Another favorite place was Trattoria Mazzoni which we stumbled into returning from the Vasari house. It’s located away from the Piazza Grande where we were staying. The trattoria has been in the family since the father of the current owner (who must be 70 years old), started it. He minds the grocery next door. All the fruits and veggies for your dinner come directly from his grocery to the kitchen to your table. The hostess is Mrs. Mazzoni, the chef is their daughter and the waiters are their sons! (The younger son, Marco, has decided to try another profession at the moment.) We ate there about five times and on our last visit we told #1 son we were leaving for home. The entire family gathered to wish us goodbye. It was a lovely moment.

Mariano’s, was another favorite. It’s located off the Pza. Grande on via di Pescaja. Mariano, the chef, and his partner, Gianfranco, serve fabulous cuisine. The food is delicious especially the pizza. Both men are witty and charming. Mariano hales from Napoli; Gianfranco from Calabria. I believe the Neopolitano influence is very much present in the pizza. If you’re lucky and it’s not too busy, Gianfranco will sit down at your table and schmooze.

We indulged ourselve–too frequently for our respective waistlines–on terrific coffee and pastries at Stefano’s. After a hard day touring you can stop in for proseco and mini pizze and a bowl of big green olives. Massimo and Simone, the owners, work from 8:30 – 8:30 every day but Wednesday! Hard to believe!

Massimo at the till at Stefano's
Massimo at the till at Stefano’s

Our go-to place for panini, cheese, and wine was Bodega di Gnicche. The owner makes the best sandwiches. She has a hand-picked unusual selection of cheeses. You simply cannot get these cheeses in the U.S. They are regional and made in small amounts by locals. One of my favorites was a soft gorgonzola that was embedded with pistachio nuts. You can sit in her little place with a glass of wine; eat, talk, watch the people on the piazza. I have never seen anyone work as hard as she did on the weekend of the big antique fair. She must have made a hundred panini each one hand made to order on her fresh delicious bread.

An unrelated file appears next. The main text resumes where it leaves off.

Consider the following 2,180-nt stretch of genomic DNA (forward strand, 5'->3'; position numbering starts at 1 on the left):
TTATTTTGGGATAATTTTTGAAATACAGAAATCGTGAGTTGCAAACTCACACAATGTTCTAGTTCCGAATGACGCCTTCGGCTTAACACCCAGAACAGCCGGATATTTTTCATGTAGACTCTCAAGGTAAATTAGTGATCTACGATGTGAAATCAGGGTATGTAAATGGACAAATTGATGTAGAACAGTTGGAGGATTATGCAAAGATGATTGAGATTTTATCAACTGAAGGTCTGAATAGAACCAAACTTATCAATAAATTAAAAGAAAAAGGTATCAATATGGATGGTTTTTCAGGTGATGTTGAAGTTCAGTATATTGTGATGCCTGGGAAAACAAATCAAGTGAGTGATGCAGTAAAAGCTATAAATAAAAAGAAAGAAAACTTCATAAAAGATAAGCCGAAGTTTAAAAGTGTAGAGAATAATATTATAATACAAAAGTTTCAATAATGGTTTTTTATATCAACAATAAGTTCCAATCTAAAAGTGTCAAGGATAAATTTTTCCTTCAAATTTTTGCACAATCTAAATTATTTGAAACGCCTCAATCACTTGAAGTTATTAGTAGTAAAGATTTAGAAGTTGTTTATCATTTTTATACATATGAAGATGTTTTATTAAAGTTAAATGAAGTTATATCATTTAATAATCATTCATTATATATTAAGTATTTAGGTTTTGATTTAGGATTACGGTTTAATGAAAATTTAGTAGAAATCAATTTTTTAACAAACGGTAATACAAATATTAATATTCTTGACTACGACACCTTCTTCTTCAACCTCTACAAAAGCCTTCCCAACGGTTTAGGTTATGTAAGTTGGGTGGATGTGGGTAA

If this isn’t enough, there is great shopping and great prices on via d’Italia and via Cavour! We each treated ourselves to a new something: Ken a dynamite sports jacket and brilliant scarf, and for moi, a dazzling sweater with lace down the back and peeking out around the bottom of the sweater. Arezzo really is a marvelous place to stay and experience authentic Italian life.

Great shoes!
Great shoes!

A Cautionary Tale or Two or Three

View of Firenze from Villa Barzini
View of Firenze from Villa Barzini

Most of my blogs have focused on the physical beauty of the cities and the land, or the art or the history of all the places we’ve seen, but before you all book your tickets. I want to give you a heads up.

The European Union has erased long-time state boundaries.  There is almost unlimited possibility to move from country to country with or without means of support or income.  Over the past several years, thousands of individuals have left the poor and less developed countries in eastern Europe and Africa and the middle east and moved to Italy, France, Belgium, Scandanavia and so on.

During our trip we have had serious and passionate conversations with native Europeans none of whom could be labeled “racist.” They are uniformly very unhappy about two things: taxes and the vast influx of people from the “east” and from Africa who have no skills and no job when they arrive.

Sadly, at least in Italy, we are told there is no social service structure which would ease the transition of the immigrant and assist with acculturation: no food banks, job training, language instruction, help with housing, and so on.  I don’t know if the foreigner is eligible for health care or public education for their children either. Like most immigrants, the newcomers rely upon friends, family and often unsavory lines of work to get them money for a place to sleep and something to eat.

Italians speak of three groups: those from Africa, the Albanians, and the Pakistanis. They identify the Africans as those who commit violent crime (muggings, break-ins, etc), they say the Albanians operate in trained, organized gangs to steal and pick pocket, and the Pakistanis sell roses at every restaurant, trattoria, and bodega all day every day, or peddle packets of tissues outside church doors, and then there are just the plain old fashioned panhandlers, usually with a dog, that can be found all over the world including Seattle.

Lesson 1.
So we take the train to Firenze from Arezzo. It costs about $15 for two round trip tickets. Takes about an hour. We step off the train both with backpacks. Nothing in mine but water, an umbrella, a coat and scarf. I do have a small handbag that goes over my head and straps across my chest with my credit cards, driver’s license, some money, and my Iphone. Ken has his Ipad, Iphone, his wallet, his change purse, and an umbrella in his backpack.

I suppose we look healthy and prosperous (possible elderly); we don’t look Italian. We don’t look Japanese or Chinese. Could be German? No, Ken has on sneakers and a Northface jacket. French? No, Northface jacket and Nikes. American? Sure. By appearances alone we have become targets but we’re not thinking about that at all. We sit on a bench and pour over the map.